Playing folk songs at coffeehouses in Santa Barbara and then Los Angeles, he hurriedly left town after his girlfriend became pregnant. “I split,” he later recounted. “Hey, now’s the time for me to become Woody Guthrie.”
An itinerant rocker, Crosby played clubs and slept on couches across the country. In 1964, he returned to L.A., where he hooked up with a band that called itself the Jet Set, then the Beefeaters, and, finally, the Byrds.
The Byrds quickly became a phenomenal success. Their songs — with lush vocal harmonies supplied by Crosby, McGuinn and guitarist Gene Clark — broke into the Top 40 lists seven times. Their 1965 recording of Bob Dylan’s “Mr. Tambourine Man” sold nearly a million copies.
But Crosby’s abrasiveness cost him his job. One autumn evening in 1967, McGuinn and bassist Chris Hillman “came zooming up in their Porsches and said that I was impossible to work with and I wasn’t very good anyway and they’d do better without me. And frankly, I’ve been laughing ever since. … But it hurt like hell.”
Within four months, he had a new job. With other musicians and artists, he had gravitated to L.A.’s Laurel Canyon. He had an affair with Joni Mitchell, made a friend of Mama Cass Elliot and started playing with Stills, of Buffalo Springfield. Wowed when they saw British guitarist Nash perform with the Hollies at the Whisky a Go Go on the Sunset Strip, Crosby and Stills joined forces with him after the three jammed at a party.
In 1969, they released “Crosby, Stills & Nash,” an album that continued to sell in the millions for years to come. One of its most popular songs, “Suite: Judy Blue Eyes,” reflected “the chemistry between the three of us,” Crosby said.
The next year, with Young, they scored another huge success with the album “Deja Vu.” The album featured one of Crosby’s signature songs — “Almost Cut My Hair” — and the powerful “Ohio,” a Young-written protest song sparked by the National Guard’s fatal shooting of four students at Kent State University.
The group’s overnight renown and skyrocketing income — each man took home as much as $7 million in 1971 alone — helped cement rock as an industry, said David Browne, author of “Crosby, Stills, Nash & Young: The Wild, Definitive Saga of Rock’s Greatest Supergroup.”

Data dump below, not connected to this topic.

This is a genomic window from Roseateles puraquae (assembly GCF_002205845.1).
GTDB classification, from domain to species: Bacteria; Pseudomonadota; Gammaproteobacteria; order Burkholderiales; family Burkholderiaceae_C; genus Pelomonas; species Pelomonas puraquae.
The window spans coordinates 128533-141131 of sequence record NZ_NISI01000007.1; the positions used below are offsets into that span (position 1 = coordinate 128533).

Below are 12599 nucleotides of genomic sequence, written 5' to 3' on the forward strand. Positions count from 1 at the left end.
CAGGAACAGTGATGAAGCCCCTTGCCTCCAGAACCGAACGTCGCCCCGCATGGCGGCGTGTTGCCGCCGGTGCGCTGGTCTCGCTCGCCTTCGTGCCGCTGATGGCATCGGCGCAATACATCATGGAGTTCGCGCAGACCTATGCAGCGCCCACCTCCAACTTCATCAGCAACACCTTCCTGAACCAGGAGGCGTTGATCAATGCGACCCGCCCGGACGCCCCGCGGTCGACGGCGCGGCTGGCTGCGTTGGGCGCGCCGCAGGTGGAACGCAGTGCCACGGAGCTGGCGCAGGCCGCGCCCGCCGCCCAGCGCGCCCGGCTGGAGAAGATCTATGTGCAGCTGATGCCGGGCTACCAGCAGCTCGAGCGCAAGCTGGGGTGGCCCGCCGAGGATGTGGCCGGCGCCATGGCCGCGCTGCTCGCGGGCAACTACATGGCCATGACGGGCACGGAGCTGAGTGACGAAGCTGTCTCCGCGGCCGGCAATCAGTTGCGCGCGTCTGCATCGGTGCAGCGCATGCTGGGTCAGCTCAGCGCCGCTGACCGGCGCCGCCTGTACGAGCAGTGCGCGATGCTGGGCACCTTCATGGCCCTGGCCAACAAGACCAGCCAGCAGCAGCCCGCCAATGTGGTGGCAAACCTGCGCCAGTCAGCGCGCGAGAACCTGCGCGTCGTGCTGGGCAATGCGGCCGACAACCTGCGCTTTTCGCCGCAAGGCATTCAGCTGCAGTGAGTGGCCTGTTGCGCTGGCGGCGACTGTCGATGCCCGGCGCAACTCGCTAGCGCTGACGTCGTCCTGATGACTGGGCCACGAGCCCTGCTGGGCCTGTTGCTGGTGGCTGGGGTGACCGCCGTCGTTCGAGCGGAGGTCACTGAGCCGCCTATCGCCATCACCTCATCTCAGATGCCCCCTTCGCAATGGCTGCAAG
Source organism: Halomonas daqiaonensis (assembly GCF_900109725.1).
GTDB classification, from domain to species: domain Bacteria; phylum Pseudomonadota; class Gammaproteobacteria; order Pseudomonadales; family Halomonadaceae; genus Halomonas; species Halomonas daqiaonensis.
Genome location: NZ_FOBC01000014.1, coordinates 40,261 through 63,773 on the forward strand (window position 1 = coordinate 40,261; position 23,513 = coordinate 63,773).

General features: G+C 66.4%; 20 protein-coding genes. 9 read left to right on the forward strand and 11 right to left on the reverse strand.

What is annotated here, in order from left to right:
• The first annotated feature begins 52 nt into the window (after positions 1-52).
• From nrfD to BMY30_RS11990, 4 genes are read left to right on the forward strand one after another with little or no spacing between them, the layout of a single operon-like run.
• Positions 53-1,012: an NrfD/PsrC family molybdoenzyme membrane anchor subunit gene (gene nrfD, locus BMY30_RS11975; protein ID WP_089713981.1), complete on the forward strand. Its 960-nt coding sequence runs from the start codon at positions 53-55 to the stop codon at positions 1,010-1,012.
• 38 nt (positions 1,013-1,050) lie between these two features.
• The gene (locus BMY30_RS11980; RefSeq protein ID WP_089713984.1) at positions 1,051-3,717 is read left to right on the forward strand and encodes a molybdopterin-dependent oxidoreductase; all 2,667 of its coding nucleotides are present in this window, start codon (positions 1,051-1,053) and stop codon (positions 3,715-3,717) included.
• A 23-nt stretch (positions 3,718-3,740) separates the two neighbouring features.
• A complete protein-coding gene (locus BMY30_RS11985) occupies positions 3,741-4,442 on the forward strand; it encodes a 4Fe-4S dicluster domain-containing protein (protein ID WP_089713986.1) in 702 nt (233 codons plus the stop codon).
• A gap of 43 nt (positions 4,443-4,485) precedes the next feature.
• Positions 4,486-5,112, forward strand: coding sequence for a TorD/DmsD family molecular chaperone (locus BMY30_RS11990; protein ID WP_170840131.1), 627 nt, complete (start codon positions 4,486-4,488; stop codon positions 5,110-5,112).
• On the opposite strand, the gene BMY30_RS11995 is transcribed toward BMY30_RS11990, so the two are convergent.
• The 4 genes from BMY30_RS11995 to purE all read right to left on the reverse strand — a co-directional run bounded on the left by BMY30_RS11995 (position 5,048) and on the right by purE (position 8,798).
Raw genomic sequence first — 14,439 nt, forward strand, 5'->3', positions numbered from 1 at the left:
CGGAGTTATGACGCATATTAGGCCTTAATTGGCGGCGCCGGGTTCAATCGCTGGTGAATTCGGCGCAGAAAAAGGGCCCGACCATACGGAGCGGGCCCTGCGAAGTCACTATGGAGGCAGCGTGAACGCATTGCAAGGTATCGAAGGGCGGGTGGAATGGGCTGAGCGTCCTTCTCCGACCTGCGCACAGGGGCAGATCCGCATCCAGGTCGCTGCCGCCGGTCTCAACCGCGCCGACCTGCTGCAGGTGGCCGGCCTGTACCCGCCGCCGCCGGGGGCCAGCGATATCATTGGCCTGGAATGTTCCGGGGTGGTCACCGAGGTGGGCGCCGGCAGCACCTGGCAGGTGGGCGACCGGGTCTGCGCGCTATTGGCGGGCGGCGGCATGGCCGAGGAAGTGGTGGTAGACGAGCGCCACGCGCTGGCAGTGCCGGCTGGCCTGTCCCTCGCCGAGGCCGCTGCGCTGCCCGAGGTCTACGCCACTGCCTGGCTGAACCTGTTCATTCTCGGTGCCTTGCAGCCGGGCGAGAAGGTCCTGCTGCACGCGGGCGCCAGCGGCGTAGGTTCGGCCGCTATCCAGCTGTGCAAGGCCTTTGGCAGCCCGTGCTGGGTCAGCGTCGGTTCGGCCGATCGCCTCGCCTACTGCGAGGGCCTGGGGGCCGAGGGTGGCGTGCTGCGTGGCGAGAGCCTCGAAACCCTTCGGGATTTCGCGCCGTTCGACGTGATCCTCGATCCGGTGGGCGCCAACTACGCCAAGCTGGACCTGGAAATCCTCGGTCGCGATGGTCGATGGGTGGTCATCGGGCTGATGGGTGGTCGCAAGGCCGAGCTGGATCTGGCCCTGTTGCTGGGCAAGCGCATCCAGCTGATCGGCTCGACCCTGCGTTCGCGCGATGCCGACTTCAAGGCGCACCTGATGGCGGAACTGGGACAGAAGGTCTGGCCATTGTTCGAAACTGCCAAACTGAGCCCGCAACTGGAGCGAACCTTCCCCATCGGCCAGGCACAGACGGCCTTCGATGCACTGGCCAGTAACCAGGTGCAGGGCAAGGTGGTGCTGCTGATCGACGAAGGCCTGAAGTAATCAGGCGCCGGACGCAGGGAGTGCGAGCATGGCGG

“For all the imitators who came in their wake, no one ever sounded quite like them, and on a good night, the combination of their voices remained peerless,” he wrote. “And just when you were ready to count them out, they somehow managed to unleash a song or performance that gave new meaning to the phrase ‘keep hope alive’ well into the current century.”
But, while they were known for their exquisite harmonies, CSNY was regularly torn apart by internal clashes.
“There was a lot of competition,” said Guillermo Giachetti, a longtime crew member. “There are many ways to light a stage, and they would disagree about that. They would get angry and start fighting if a song ended in a black-out or a white-out or a spotlight. If one had sex with twins, the other guy had to have sex with twins.”
An ever-present cornucopia of drugs didn’t help.
“I chased perpetual pleasure and got a full measure of pain as a payback,” Crosby wrote. “And always there was dope — the best grass, pharmaceutical cocaine in factory-sealed brown glass bottles, and psychedelics cooked in the lab of Owsley Stanley, the Master Chef himself, the man whose very name was synonymous with quality LSD.”
By 1982, Crosby’s addiction was in full flower. He was freebasing — smoking — cocaine, because snorting it had burned holes in his nasal septum. For years, he had been shooting heroin, partly to obliterate the painful memories of his girlfriend Christine Hinton dying in a 1969 car crash. Makeup artists plastered over the sores on his face, but his eyes were glazed and his performances muted.
To make sure he didn’t overdose on tour, his bandmates hired Richard “Smokey” Wendell, a former Secret Service agent who had done the same job for John Belushi. The comic had died of an overdose just months earlier. “Great reference,” Crosby said sardonically when he was told about the arrangement.
While he was arrested a number of times on charges involving drugs, alcohol and guns, the most consequential bust came at a Dallas nightclub in 1982. Crosby was on a solo tour when police raided his dressing room to find him with a propane torch, a glass pipe containing drug residue, and a loaded .45 in his gym bag.
Over the next few years, he checked himself into half a dozen rehab programs and bolted from each. When his Dallas appeals finally ran out, he and his girlfriend, Jan Dance, fled to Florida, hoping to sail his boat to some safe Latin American haven. Finding the Mayan in disrepair — many of the fixtures had been sold off — he surrendered to the FBI and started serving his time in Texas.